The narrow-margin independent broker dealer business is facing a huge challenge: the growth of the hybrid RIA model. This hybrid model has cut IBDs’ bottom lines and crushed profit margins for some of their largest advisory practices.
“IBDs are grappling with their ability to maintain profitability in supporting large OSJ and hybrid practices, and whether they can justify the ROI in retaining them,” said Dennis Gallant, president of GDC Research, which provides research and consulting services to the financial-services industry.
Hybrid advisors typically own their own RIA and custody many of their fee-based assets outside of their broker-dealer. They do commission business through an IBD and rely on it for technology and compliance resources.
However, more advisors are opting to place customer assets with outside RIA custodians instead of using IBDs’ costlier corporate RIAs, and that puts IBDs in a bind: Unless they offer their advisors an RIA platform, the advisors may bolt and set up their own independent RIA or join an existing RIA.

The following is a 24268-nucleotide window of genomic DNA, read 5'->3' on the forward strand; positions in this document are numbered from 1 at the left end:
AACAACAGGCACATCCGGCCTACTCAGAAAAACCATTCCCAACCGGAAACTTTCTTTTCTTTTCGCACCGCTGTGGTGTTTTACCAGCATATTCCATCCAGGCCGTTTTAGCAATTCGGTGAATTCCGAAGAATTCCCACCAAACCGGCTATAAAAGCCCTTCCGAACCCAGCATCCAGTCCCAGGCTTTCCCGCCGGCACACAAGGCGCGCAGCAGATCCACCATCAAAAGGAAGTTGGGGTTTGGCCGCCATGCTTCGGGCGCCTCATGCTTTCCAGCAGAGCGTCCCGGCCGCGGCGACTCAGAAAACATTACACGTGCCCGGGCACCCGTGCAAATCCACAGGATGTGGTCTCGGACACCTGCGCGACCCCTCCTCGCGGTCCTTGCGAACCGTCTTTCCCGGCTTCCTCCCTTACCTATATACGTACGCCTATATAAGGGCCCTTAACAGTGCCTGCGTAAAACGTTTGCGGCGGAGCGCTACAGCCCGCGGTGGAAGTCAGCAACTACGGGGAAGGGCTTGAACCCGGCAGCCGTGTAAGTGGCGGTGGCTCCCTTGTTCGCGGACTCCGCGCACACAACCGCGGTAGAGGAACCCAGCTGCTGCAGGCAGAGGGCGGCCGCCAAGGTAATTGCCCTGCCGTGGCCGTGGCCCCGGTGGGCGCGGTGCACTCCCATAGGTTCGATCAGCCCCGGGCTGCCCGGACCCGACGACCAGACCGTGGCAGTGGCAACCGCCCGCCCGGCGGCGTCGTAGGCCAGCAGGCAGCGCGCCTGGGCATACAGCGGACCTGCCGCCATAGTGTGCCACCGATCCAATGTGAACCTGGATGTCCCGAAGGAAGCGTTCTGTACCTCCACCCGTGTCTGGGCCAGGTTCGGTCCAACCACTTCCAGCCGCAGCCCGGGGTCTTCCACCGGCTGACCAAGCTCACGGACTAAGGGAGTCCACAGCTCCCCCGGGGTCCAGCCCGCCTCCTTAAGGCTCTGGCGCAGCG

“RIA platforms at IBDs are primarily defensive in nature,” said Kenton Shirk, director at Cerulli Research and head of their intermediary practice.
Rise of Third Parties
Many of their largest and most successful advisors crave what they feel is the enhanced objectivity of using third-party custodians like Schwab, Fidelity, TD Ameritrade and Pershing. For others, this signifies that they’ve arrived as consultative, fee-based advisors who are not beholden to one platform.
Plus, most advisors feel that these RIA practices are worth more than those at IBDs, because there is a broader universe of potential buyers.
IBD practices often are sold within their broker-dealer so that the buyer doesn’t have to repaper their accounts. RIAs, though, can be purchased more easily by other using the same custodian. Banks or serial aggregators are potential suitors, too.
IBDs recognize these advisor perceptions and compete for them by touting the prowess of their RIA platforms. For example, Commonwealth Financial Network describes itself as “the largest privately held RIA independent broker-dealer.”
Yet reversing the advisor viewpoint that RIAs are paragons of unbiased advice as opposed to advisors who do both commission and fee-based business is a tough, uphill slog. Fee-based business has been awarded a halo by both regulators and by broker-dealers themselves.
Down, Down, Down?